Policy sales throughout the year point to a lower fiscal impact

Rachel Chitra | TNN

Bangalore: sales of life insurance The policies may not be as affected as feared due to the budget announcement that allows those evaluated to opt for a lower rate of tax by foregoing tax breaks on investments such as insurance . Industry experts say tax breaks for investment under Section 80CCC of the Income Tax Act are no longer the driver and buyers are choosing insurance for protection and tax -free returns on earnings.

One indicator of the dependency on investment tax breaks is the bunching up of purchases around March 31. This has gone down over the years, as investors now have a wider variety of tax -saving investment options available.

In 2015, more than 35% of the premium for the new policies came in the quarter that ended in March. This has been reduced to 27% in 2019, indicating that sales are more spread.

The fourth quarter of 2019 saw sales of Rs 73,089 crore (27%) in the first year premium of the new business of the total premium of Rs 2.67 lakh crore. This compares with the sales of new businesses in the fourth quarter of Rs 44,142 crore (34%) of the total premium of Rs 1.24 lakh crore.

If one looks at the month of March only, the volume of business done has dipped to 14% of total sales in 2019 from 18% in 2015. Tax will not be the only deciding factor, say companies. PolicyBazaar CEO Yashish Dahiya says, “Our insights tell that consumers don’t buy these products for tax benefit alone. This Budget will validate these insights, as we believe it’s time the middle class bought insurance for its real benefit, which is protection.”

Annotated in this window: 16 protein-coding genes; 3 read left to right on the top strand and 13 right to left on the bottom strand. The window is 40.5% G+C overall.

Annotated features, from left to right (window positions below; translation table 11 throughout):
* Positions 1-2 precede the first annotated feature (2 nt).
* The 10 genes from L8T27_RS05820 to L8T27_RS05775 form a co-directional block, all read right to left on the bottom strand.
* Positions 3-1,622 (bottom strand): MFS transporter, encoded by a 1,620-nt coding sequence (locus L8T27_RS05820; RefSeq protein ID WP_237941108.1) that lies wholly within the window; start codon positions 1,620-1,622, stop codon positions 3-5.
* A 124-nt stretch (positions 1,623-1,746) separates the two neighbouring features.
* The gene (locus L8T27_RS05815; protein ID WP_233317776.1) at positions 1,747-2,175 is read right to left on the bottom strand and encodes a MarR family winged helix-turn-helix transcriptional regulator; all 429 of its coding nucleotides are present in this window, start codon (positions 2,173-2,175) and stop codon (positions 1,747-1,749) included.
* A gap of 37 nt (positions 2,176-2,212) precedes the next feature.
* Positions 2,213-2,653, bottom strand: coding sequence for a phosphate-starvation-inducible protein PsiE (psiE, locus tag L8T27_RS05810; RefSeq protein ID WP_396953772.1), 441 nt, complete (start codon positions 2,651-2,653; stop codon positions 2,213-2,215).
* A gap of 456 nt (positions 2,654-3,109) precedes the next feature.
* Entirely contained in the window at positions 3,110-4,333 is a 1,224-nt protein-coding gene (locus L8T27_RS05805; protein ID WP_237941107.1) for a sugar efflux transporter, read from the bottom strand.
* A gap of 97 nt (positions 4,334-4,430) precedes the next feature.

There are others, who say they will most likely retain their client base as the old tax regime would prove more beneficial to them. “Our initial analysis suggests that it is beneficial for tax payers to continue investment in life insurance policies for claiming tax exemption under Section 80C as it would be beneficial with less tax outflow in the year in which premiums are paid. Additionally, tax exemptions under section 10(10D) of Income Tax Act would continue against the amounts received from life insurance companies,” says Prashant Tripathy, MD and CEO, .

Tax planners also say it is unlikely millennials would opt of insurance for a few thousand rupees in tax savings. “Most people in their 30s and 40s would already have an ongoing life insurance policy for Rs 20-30 lakh. Some even take Rs 1-crore policies. Now for a tax -saving of Rs 10,000, it is unlikely they will opt out of policies and lose the benefits on them,” says S Neelakandan, a chartered accountant and tax planner.

“People new to insurance might go for the new tax regime. But the majority of the salaried class — whatever else they opt out of (mutual funds, FDs, PPFs) — life insurance they are unlikely to. This is a life risk — and a very personal decision. The money is whatever they are leaving for the family if something happens,” adds Neelakandan.